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What is the difference between Physical Security and Logical Security in information security?
Physical security is represented as the security of personnel, hardware, programs, networks, and data from physical situations and events that can support severe losses or harm to an enterprise, departments, or organization. This contains security from fire, natural disasters, robbery, theft, elimination, and terrorism.
Physical security is an essential part of a security plan. It forms the basis for some security efforts, such as data security. Physical security defines the protection of building sites and equipment (some data and software contained therein) from theft, vandalism, natural disaster, man-made catastrophes, and accidental damage (e.g., from electrical surges, extreme temperatures, and spilled coffee).
It needed hard building construction, suitable emergency mobility, stable power provision, adequate climate control, and appropriate protection from intruders. Risk assessment process recognizes the organization’s vulnerabilities. It can use the vulnerabilities record to set priorities on resources needed. Each improvement of an identified vulnerability in the current system will usually provide more security than previously. It can improve the system to the extent possible, and maintain a list of improvements still needed.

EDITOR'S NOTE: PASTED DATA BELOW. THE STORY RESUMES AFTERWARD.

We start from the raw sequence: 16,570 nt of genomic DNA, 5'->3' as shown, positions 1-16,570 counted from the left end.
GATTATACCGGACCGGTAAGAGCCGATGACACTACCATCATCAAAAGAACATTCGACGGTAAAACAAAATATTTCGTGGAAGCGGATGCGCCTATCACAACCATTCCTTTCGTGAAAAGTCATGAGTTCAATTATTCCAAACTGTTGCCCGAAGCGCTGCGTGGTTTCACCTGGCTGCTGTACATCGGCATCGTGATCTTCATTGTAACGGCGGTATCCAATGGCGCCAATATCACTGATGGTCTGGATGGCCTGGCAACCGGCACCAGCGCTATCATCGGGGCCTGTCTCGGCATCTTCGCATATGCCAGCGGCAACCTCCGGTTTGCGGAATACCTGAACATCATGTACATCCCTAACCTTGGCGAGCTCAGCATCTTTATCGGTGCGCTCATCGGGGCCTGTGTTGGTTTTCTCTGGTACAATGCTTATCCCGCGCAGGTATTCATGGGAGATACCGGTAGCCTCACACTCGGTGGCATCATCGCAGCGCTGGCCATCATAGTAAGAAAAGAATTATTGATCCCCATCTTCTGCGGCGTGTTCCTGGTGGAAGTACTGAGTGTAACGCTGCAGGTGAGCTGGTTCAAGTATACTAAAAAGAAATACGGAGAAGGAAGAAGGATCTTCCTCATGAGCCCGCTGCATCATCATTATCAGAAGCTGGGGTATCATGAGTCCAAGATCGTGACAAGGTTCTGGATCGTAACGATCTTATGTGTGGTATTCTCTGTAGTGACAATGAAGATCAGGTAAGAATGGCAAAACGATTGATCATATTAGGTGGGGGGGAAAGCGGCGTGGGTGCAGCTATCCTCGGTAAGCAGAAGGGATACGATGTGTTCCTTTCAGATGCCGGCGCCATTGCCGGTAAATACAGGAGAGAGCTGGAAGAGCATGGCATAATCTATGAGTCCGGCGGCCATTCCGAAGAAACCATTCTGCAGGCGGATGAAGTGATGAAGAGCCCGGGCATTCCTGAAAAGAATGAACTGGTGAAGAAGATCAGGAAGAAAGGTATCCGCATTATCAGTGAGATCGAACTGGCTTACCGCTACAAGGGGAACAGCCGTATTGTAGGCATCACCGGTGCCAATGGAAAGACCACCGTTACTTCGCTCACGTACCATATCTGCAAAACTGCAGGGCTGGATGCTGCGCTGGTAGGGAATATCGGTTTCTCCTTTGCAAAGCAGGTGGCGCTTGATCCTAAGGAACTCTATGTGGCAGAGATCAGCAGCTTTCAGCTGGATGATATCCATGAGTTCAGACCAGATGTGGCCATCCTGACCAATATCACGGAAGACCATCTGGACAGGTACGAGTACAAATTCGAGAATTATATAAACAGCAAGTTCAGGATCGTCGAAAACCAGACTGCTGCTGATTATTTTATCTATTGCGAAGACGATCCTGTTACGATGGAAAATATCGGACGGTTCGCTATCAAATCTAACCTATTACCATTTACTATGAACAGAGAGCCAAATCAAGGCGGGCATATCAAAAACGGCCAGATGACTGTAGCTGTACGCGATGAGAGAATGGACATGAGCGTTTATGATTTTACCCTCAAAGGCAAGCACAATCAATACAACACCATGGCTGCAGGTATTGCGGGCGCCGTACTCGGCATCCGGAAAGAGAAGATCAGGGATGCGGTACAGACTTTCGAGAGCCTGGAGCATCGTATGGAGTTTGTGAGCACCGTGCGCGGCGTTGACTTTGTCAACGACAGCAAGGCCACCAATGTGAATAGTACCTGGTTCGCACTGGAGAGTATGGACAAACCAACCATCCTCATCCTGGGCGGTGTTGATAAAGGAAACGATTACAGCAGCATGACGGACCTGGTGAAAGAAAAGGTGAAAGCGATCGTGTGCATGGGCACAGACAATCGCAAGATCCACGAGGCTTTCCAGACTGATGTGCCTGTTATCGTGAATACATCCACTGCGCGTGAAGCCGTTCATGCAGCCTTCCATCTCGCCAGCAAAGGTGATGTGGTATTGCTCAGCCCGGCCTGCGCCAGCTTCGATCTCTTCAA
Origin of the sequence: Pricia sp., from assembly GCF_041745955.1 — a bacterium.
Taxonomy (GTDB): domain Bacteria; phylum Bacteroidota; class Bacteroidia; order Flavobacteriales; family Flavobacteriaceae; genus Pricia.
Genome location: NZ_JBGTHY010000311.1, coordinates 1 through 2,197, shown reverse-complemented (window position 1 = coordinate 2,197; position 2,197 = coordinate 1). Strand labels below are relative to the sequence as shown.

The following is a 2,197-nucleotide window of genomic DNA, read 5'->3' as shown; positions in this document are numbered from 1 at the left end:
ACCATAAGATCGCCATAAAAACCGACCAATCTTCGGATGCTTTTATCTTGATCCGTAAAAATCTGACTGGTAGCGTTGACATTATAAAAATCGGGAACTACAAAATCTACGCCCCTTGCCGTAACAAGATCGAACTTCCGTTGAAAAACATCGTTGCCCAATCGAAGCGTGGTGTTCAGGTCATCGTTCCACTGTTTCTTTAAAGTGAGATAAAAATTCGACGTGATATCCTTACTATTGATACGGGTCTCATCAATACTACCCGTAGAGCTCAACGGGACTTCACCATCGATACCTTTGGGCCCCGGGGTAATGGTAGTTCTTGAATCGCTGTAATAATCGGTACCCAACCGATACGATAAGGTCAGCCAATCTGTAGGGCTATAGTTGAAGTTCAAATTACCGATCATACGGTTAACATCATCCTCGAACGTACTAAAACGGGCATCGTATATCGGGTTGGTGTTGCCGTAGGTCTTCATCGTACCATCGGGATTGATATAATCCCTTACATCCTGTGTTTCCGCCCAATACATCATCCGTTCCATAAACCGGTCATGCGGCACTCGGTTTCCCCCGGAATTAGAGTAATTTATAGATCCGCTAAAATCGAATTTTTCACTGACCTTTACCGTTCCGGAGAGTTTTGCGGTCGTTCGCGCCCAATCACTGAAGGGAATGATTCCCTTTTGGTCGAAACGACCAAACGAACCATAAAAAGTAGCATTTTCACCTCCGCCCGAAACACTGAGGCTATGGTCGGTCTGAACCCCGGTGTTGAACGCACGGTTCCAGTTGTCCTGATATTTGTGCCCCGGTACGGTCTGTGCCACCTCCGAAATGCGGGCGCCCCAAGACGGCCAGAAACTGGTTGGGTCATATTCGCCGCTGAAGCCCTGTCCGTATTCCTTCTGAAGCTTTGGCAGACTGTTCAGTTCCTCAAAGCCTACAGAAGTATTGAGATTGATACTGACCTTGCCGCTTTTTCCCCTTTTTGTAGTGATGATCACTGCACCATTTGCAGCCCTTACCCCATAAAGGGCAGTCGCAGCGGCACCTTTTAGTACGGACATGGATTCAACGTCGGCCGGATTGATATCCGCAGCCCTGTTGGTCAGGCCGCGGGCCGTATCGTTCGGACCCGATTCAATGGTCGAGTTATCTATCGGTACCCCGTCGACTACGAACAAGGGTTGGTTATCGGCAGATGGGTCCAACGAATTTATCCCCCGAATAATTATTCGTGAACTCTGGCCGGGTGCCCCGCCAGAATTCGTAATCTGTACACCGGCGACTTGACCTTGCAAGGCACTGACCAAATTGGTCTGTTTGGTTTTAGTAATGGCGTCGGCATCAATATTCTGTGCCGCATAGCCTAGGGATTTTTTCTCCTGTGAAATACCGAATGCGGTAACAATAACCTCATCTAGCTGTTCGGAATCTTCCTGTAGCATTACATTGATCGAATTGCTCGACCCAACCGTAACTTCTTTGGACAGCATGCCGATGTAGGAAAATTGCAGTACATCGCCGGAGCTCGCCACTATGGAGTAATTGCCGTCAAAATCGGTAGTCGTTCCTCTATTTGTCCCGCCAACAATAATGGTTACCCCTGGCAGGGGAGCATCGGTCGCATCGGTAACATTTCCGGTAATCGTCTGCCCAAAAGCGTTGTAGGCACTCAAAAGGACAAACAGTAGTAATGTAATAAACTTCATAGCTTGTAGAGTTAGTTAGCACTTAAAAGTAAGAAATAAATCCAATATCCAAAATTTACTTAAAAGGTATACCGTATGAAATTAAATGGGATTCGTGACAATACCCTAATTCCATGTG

Physical threat to a computer system can be as a result of loss of the entire computer system, damage of hardware, damage to the computer software, theft of the computer system, vandalism, natural disaster including flood, fire, war, earthquakes etc. Acts of terrorism including the attack on the world trade centre is also one of the major threats to computer which can be defined as physical threat.
Logical security defines the process of using software-based techniques for authenticating a user's privileges on a definite computer network or system. The concept is an element of the more complete area of computer security, which includes both hardware and software methods for acquiring a terminal or network. In logical security, it involves usernames and passwords, token security, and two-way authentication on a system.
Password authentication is the most common and well-known type of logical security. Anyone who has ever used an online banking site or a social networking system will be well-known with this concept. When a network has been set up to use password authentication, users attempting to log in to a definite terminal on the network are first forced to prove their credentials by inputting a username and password.
The benefit of logical security is simplicity. Users require nothing more than their memorized username and password information to access the system. One major drawback is that the computer has no way to test whether the individual using a specific username and password combination is the authorized user; unscrupulous users can steal usernames and passwords to damage the system.
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